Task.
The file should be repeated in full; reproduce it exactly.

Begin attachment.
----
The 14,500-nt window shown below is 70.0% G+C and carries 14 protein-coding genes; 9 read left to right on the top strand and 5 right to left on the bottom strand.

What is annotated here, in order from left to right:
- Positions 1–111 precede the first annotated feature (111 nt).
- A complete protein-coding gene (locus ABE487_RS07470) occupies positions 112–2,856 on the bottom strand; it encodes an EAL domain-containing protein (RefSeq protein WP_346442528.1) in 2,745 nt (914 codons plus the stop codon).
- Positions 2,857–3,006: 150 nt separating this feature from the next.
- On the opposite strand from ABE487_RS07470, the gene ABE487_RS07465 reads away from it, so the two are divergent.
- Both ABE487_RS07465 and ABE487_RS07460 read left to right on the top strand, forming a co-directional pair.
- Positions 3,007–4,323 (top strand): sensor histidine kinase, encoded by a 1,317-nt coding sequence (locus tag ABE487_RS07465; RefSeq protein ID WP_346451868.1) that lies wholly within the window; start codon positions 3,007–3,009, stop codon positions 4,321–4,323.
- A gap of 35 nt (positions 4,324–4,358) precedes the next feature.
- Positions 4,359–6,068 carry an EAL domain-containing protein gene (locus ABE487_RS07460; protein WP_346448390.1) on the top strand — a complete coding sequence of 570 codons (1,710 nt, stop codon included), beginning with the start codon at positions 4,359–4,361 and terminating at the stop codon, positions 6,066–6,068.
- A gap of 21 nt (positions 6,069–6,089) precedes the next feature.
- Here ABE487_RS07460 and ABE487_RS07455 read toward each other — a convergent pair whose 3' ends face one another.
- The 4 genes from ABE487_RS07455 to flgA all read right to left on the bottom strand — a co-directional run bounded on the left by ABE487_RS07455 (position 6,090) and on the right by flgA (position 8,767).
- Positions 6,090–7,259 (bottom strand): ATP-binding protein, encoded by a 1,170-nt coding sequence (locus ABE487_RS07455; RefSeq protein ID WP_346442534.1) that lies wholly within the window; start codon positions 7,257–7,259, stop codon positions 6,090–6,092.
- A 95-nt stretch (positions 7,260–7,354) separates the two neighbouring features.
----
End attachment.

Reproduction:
The 14,500-nt window shown below is 70.0% G+C and carries 14 protein-coding genes; 9 read left to right on the top strand and 5 right to left on the bottom strand.

What is annotated here, in order from left to right:
- Positions 1–111 precede the first annotated feature (111 nt).
- A complete protein-coding gene (locus ABE487_RS07470) occupies positions 112–2,856 on the bottom strand; it encodes an EAL domain-containing protein (RefSeq protein WP_346442528.1) in 2,745 nt (914 codons plus the stop codon).
- Positions 2,857–3,006: 150 nt separating this feature from the next.
- On the opposite strand from ABE487_RS07470, the gene ABE487_RS07465 reads away from it, so the two are divergent.
- Both ABE487_RS07465 and ABE487_RS07460 read left to right on the top strand, forming a co-directional pair.
- Positions 3,007–4,323 (top strand): sensor histidine kinase, encoded by a 1,317-nt coding sequence (locus tag ABE487_RS07465; RefSeq protein ID WP_346451868.1) that lies wholly within the window; start codon positions 3,007–3,009, stop codon positions 4,321–4,323.
- A gap of 35 nt (positions 4,324–4,358) precedes the next feature.
- Positions 4,359–6,068 carry an EAL domain-containing protein gene (locus ABE487_RS07460; protein WP_346448390.1) on the top strand — a complete coding sequence of 570 codons (1,710 nt, stop codon included), beginning with the start codon at positions 4,359–4,361 and terminating at the stop codon, positions 6,066–6,068.
- A gap of 21 nt (positions 6,069–6,089) precedes the next feature.
- Here ABE487_RS07460 and ABE487_RS07455 read toward each other — a convergent pair whose 3' ends face one another.
- The 4 genes from ABE487_RS07455 to flgA all read right to left on the bottom strand — a co-directional run bounded on the left by ABE487_RS07455 (position 6,090) and on the right by flgA (position 8,767).
- Positions 6,090–7,259 (bottom strand): ATP-binding protein, encoded by a 1,170-nt coding sequence (locus ABE487_RS07455; RefSeq protein ID WP_346442534.1) that lies wholly within the window; start codon positions 7,257–7,259, stop codon positions 6,090–6,092.
- A 95-nt stretch (positions 7,260–7,354) separates the two neighbouring features.